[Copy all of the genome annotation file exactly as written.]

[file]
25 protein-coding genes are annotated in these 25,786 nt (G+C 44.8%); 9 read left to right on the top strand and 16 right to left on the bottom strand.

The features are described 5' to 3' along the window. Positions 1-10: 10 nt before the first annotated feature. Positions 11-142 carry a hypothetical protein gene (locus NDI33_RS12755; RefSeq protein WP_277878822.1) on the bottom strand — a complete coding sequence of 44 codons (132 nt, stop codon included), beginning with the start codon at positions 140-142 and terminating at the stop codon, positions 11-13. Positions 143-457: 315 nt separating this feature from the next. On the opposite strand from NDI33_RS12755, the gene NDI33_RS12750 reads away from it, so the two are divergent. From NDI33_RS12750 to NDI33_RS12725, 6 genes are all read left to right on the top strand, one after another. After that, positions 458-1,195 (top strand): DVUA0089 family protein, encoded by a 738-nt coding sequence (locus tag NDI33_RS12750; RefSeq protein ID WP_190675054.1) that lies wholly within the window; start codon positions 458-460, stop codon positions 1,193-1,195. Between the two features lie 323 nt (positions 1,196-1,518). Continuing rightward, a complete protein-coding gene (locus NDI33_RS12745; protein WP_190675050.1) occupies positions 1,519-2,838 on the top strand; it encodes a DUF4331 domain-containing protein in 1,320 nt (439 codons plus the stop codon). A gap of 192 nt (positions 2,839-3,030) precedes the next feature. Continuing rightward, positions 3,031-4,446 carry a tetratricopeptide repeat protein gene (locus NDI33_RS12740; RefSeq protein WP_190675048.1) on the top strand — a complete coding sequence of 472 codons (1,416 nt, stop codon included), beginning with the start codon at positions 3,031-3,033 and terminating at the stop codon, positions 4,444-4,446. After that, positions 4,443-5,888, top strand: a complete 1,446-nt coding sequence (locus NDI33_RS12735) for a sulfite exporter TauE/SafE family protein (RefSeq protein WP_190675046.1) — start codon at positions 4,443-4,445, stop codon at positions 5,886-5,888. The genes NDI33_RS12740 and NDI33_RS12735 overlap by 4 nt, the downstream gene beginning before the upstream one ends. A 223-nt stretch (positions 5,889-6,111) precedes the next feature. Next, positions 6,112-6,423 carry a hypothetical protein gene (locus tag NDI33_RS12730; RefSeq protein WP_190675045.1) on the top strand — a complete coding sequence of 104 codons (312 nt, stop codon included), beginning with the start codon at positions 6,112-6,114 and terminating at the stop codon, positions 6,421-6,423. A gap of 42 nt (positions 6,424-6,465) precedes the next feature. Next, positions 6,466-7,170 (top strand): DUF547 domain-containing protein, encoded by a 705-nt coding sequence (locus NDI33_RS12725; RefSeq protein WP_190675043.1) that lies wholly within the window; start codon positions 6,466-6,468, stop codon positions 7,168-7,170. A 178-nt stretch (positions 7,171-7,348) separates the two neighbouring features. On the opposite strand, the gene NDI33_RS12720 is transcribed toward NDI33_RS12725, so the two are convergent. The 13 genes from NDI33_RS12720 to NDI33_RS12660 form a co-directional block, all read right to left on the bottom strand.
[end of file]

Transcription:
25 protein-coding genes are annotated in these 25,786 nt (G+C 44.8%); 9 read left to right on the top strand and 16 right to left on the bottom strand.

The features are described 5' to 3' along the window. Positions 1-10: 10 nt before the first annotated feature. Positions 11-142 carry a hypothetical protein gene (locus NDI33_RS12755; RefSeq protein WP_277878822.1) on the bottom strand — a complete coding sequence of 44 codons (132 nt, stop codon included), beginning with the start codon at positions 140-142 and terminating at the stop codon, positions 11-13. Positions 143-457: 315 nt separating this feature from the next. On the opposite strand from NDI33_RS12755, the gene NDI33_RS12750 reads away from it, so the two are divergent. From NDI33_RS12750 to NDI33_RS12725, 6 genes are all read left to right on the top strand, one after another. After that, positions 458-1,195 (top strand): DVUA0089 family protein, encoded by a 738-nt coding sequence (locus tag NDI33_RS12750; RefSeq protein ID WP_190675054.1) that lies wholly within the window; start codon positions 458-460, stop codon positions 1,193-1,195. Between the two features lie 323 nt (positions 1,196-1,518). Continuing rightward, a complete protein-coding gene (locus NDI33_RS12745; protein WP_190675050.1) occupies positions 1,519-2,838 on the top strand; it encodes a DUF4331 domain-containing protein in 1,320 nt (439 codons plus the stop codon). A gap of 192 nt (positions 2,839-3,030) precedes the next feature. Continuing rightward, positions 3,031-4,446 carry a tetratricopeptide repeat protein gene (locus NDI33_RS12740; RefSeq protein WP_190675048.1) on the top strand — a complete coding sequence of 472 codons (1,416 nt, stop codon included), beginning with the start codon at positions 3,031-3,033 and terminating at the stop codon, positions 4,444-4,446. After that, positions 4,443-5,888, top strand: a complete 1,446-nt coding sequence (locus NDI33_RS12735) for a sulfite exporter TauE/SafE family protein (RefSeq protein WP_190675046.1) — start codon at positions 4,443-4,445, stop codon at positions 5,886-5,888. The genes NDI33_RS12740 and NDI33_RS12735 overlap by 4 nt, the downstream gene beginning before the upstream one ends. A 223-nt stretch (positions 5,889-6,111) precedes the next feature. Next, positions 6,112-6,423 carry a hypothetical protein gene (locus tag NDI33_RS12730; RefSeq protein WP_190675045.1) on the top strand — a complete coding sequence of 104 codons (312 nt, stop codon included), beginning with the start codon at positions 6,112-6,114 and terminating at the stop codon, positions 6,421-6,423. A gap of 42 nt (positions 6,424-6,465) precedes the next feature. Next, positions 6,466-7,170 (top strand): DUF547 domain-containing protein, encoded by a 705-nt coding sequence (locus NDI33_RS12725; RefSeq protein WP_190675043.1) that lies wholly within the window; start codon positions 6,466-6,468, stop codon positions 7,168-7,170. A 178-nt stretch (positions 7,171-7,348) separates the two neighbouring features. On the opposite strand, the gene NDI33_RS12720 is transcribed toward NDI33_RS12725, so the two are convergent. The 13 genes from NDI33_RS12720 to NDI33_RS12660 form a co-directional block, all read right to left on the bottom strand.